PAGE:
Photographer Tim Carr has spent years snapping wedding moments, engagement smiles, and family portraits. He has a talent for capturing the essence of a person, revealing their humanity in a photograph. But some of his best work doesn’t appear online or anywhere public. Instead, these photographs are in the homes of refugees newly arrived to his hometown of Hamilton, Ontario.

Syrian refugee children

Nearly 22.5 million people around the world have been forced to leave their countries due to war, persecution, or natural disaster, according to the United Nations. Less than 1% of these refugees are ever resettled. Last year, about 46,700 refugees resettled in Canada, with more than 1,200 of them making their new homes in Hamilton.

Tim volunteers monthly with a church group at Hamilton’s Micah House, where he cooks, serves and eats with refugees, often families with children, or those who have lost children. Hearing some of their stories, and sensing their loss and the daunting task of replanting their entire lives, Tim wondered what might help them feel more settled. Then one day, he realized, “If I had photos of my kids here, I’d identify it as home.” He began looking for a way to take those photos.

It took a while to get a refugee center that would trust him, but he finally found a match with Wesley Urban Ministries.

“I wanted to capture something unique to Canada, their new home,” said Tim. So he chose the fall colors. “A sense of place is important to how whole you feel and how confident you feel.”

He photographed two or three families a day for four days, mostly at a park downtown. Some of the families were a bit tense and removed, others were more vocal. He often spoke a little English with the children. But smiles and hospitality transcended spoken language.

“As foreign as everything smelled, looked, and sounded, the welcome was unmistakable.”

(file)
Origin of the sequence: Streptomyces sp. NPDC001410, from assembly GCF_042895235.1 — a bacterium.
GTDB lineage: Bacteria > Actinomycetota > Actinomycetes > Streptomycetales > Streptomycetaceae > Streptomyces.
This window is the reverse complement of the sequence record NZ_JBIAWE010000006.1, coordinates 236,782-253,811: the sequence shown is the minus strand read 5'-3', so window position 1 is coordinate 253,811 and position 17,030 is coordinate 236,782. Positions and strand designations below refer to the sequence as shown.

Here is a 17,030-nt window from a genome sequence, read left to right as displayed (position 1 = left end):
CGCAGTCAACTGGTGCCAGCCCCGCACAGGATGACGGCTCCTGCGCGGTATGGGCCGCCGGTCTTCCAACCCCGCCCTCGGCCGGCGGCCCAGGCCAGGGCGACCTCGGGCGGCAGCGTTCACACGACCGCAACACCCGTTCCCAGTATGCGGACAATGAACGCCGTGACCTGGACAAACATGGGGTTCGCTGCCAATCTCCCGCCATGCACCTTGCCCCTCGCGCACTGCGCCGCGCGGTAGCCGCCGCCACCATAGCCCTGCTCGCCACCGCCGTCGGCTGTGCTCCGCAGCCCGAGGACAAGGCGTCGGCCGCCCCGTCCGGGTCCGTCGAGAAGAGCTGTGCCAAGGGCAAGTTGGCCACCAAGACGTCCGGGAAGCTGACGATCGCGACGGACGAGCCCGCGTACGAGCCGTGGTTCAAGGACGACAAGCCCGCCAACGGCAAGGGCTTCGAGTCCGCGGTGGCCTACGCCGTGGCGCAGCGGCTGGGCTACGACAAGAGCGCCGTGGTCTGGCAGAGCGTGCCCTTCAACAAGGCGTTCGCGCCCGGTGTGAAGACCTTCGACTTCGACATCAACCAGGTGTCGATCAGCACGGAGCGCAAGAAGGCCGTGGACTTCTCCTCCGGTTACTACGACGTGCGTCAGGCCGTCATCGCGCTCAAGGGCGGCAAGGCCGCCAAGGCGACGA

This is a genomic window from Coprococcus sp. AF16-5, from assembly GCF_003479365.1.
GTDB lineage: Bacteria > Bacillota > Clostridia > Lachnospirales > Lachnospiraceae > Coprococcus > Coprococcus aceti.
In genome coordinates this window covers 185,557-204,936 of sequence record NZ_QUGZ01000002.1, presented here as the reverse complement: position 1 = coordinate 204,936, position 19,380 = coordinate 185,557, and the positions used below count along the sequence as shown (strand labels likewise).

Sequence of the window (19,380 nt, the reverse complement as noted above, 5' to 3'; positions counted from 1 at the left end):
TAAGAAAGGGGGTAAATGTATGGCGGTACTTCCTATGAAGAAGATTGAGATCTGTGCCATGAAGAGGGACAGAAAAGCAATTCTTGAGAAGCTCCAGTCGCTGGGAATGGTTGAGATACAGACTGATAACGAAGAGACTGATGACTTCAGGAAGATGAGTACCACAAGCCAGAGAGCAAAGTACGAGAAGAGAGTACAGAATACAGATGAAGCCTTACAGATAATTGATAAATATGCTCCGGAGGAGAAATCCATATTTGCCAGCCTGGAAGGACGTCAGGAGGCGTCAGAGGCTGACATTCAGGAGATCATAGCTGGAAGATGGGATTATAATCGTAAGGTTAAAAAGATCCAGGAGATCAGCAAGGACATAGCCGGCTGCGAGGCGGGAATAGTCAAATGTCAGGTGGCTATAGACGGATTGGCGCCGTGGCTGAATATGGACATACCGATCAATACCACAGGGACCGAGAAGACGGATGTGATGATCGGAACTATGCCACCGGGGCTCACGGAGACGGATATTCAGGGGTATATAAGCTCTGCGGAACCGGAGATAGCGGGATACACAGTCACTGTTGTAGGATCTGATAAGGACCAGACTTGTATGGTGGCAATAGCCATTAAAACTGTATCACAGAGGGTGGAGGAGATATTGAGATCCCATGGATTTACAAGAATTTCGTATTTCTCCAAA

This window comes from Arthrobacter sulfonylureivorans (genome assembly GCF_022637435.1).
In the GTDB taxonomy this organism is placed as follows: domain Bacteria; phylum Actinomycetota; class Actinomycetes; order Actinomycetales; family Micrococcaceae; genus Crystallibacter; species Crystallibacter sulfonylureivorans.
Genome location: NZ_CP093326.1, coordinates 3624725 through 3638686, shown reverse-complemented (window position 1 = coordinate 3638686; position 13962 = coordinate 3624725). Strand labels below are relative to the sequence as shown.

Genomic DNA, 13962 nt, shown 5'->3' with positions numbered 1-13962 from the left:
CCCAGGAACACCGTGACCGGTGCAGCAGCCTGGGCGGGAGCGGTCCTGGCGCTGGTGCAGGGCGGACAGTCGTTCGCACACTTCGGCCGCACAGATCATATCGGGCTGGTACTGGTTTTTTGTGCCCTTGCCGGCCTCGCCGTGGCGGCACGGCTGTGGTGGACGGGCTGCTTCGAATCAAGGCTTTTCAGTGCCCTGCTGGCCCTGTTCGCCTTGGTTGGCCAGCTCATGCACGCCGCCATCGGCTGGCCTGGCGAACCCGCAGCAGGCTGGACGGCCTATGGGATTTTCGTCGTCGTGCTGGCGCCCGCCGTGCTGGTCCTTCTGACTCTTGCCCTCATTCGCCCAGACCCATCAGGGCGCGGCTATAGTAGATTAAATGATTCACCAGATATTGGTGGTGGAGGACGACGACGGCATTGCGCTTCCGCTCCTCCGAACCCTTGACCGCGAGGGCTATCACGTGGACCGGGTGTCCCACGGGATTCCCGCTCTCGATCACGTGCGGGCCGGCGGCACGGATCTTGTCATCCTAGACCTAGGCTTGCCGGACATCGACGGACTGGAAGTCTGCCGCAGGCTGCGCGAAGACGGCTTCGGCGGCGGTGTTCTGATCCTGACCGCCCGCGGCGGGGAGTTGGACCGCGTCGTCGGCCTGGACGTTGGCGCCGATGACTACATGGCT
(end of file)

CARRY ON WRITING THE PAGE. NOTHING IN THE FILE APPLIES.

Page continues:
One photo shoot took place at the family’s house because travel was hard with so many kids. Afterward, he was invited in for coffee. “As foreign as everything smelled, looked, and sounded (the TV was in Arabic), the welcome was unmistakable,” said Tim.

Tim printed the photos and dropped them off. Everyone seemed happy. He doesn’t know what has happened with the photos since; perhaps they are prominently displayed in their homes, maybe they are tucked away, maybe they are treasured. Tim doesn’t know or care if anyone remembers him. He just hopes the photos help the families feel more at home.

“I’d encourage anyone who has the chance to be generous to refugees with their time or money to do so, as often as possible,” Tim said, “It’s very rewarding.”


Micah House welcomes newly arrived refugee claimants to Hamilton, Ontario with God’s love by providing safe shelter, assisting with settlement and creating passages into the community. Donate to Hamilton’s Micah House here.

 

Wesley Urban Ministries is an inclusive environment for people from every walk of life, working to decrease barriers by developing programs that address the needs of people of all ages who are marginalized and battling the effects of poverty.  Donate to Wesley Urban Ministries here.

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Catherine Pearson
Catherine Pearson is a feature writer for A Thousand Different Colors. She has recently added motherhood to her list of life adventures. She now enjoys merging the joy of family with her draw to the refugee and immigrant community.

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